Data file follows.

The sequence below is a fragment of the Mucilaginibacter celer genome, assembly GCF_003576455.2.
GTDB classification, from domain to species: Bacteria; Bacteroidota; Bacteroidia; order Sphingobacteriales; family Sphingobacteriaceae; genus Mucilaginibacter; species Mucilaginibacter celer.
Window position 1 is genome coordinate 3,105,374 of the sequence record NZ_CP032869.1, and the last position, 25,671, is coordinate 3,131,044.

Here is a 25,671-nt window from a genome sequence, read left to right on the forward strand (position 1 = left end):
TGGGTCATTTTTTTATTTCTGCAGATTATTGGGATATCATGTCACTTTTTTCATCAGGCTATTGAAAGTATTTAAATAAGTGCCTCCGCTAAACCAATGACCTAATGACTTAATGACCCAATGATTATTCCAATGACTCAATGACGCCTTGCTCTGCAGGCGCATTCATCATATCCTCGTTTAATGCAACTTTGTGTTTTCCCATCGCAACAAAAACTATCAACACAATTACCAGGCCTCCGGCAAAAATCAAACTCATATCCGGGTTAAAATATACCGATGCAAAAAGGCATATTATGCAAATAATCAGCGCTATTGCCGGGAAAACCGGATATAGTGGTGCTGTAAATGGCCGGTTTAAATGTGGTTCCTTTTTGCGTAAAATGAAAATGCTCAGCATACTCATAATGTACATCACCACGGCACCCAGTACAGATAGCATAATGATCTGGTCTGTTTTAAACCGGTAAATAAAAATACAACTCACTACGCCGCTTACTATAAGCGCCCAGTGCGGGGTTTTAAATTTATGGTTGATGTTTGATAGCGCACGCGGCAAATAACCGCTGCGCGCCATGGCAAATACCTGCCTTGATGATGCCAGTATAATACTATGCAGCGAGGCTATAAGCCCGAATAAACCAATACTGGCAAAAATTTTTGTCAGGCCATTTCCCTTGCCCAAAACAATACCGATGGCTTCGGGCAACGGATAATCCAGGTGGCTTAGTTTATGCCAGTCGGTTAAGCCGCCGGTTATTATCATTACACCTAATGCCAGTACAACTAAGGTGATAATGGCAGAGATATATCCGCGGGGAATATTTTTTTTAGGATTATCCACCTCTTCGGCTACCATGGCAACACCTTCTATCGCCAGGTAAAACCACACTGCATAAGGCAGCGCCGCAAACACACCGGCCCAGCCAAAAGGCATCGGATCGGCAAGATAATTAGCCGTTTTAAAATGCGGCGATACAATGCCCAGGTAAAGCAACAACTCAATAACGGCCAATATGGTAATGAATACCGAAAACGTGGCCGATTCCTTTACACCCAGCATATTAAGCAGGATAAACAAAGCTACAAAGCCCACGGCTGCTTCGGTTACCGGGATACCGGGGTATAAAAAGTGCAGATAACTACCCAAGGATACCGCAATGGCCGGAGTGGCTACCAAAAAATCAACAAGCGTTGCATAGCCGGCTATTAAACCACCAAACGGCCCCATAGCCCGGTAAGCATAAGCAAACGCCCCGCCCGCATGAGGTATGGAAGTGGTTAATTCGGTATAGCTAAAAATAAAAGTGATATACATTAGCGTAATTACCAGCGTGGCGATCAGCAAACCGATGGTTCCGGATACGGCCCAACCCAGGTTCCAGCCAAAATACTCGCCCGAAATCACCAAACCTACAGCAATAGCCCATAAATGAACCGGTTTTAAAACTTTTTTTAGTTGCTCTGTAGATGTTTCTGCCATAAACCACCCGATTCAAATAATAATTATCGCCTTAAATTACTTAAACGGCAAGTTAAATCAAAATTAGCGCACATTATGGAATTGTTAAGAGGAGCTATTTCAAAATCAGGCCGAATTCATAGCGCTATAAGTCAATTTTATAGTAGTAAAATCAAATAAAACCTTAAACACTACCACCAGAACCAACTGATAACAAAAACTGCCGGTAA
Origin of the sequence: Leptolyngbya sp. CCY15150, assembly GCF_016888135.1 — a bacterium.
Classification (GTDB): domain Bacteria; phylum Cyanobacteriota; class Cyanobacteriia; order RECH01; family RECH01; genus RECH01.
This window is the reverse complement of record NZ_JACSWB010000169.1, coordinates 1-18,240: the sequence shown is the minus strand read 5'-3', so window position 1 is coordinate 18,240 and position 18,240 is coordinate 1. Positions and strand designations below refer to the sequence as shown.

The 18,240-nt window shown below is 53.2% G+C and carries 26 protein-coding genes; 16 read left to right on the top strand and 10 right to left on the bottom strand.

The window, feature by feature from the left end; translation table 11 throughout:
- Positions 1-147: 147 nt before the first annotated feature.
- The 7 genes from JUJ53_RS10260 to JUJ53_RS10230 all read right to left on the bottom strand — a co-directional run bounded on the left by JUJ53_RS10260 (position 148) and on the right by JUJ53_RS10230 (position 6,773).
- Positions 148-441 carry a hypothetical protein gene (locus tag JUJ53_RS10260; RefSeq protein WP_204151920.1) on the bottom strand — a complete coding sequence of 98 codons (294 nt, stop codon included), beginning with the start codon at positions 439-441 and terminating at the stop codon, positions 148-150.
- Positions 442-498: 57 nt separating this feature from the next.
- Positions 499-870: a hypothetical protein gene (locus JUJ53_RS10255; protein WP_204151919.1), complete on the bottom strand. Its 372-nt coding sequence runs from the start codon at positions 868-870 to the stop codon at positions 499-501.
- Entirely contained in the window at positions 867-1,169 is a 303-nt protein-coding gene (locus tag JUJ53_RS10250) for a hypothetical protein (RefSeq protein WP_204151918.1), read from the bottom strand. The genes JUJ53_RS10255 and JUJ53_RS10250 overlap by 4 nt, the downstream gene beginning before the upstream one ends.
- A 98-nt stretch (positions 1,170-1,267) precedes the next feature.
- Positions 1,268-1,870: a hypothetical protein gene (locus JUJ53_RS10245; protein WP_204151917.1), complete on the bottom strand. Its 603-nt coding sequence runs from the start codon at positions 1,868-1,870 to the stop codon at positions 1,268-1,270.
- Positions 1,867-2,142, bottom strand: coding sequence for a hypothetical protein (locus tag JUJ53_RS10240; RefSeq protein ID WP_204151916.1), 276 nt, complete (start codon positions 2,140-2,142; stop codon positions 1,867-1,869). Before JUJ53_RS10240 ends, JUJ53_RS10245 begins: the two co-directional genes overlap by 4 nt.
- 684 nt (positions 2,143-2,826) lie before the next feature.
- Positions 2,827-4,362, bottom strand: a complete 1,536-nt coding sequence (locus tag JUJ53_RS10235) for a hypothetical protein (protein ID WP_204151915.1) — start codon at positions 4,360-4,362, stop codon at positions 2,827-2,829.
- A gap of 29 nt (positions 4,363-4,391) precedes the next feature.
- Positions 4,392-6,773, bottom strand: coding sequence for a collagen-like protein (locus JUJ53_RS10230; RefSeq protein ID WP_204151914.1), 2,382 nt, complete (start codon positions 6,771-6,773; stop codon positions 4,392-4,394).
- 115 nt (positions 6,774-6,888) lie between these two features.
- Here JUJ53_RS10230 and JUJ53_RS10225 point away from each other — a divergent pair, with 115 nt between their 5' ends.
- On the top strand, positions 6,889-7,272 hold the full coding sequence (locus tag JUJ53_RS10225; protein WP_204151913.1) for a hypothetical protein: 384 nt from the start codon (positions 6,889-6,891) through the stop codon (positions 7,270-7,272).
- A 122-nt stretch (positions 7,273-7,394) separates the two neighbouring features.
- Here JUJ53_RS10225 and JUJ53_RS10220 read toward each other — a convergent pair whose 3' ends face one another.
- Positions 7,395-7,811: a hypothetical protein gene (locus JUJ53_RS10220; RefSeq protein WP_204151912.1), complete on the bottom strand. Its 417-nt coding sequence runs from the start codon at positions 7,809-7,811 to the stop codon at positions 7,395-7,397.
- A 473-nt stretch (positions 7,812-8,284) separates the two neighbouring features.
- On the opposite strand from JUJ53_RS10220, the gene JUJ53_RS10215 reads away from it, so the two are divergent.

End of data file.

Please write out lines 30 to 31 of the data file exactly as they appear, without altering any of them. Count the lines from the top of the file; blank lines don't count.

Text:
- A 473-nt stretch (positions 7,812-8,284) separates the two neighbouring features.
- On the opposite strand from JUJ53_RS10220, the gene JUJ53_RS10215 reads away from it, so the two are divergent.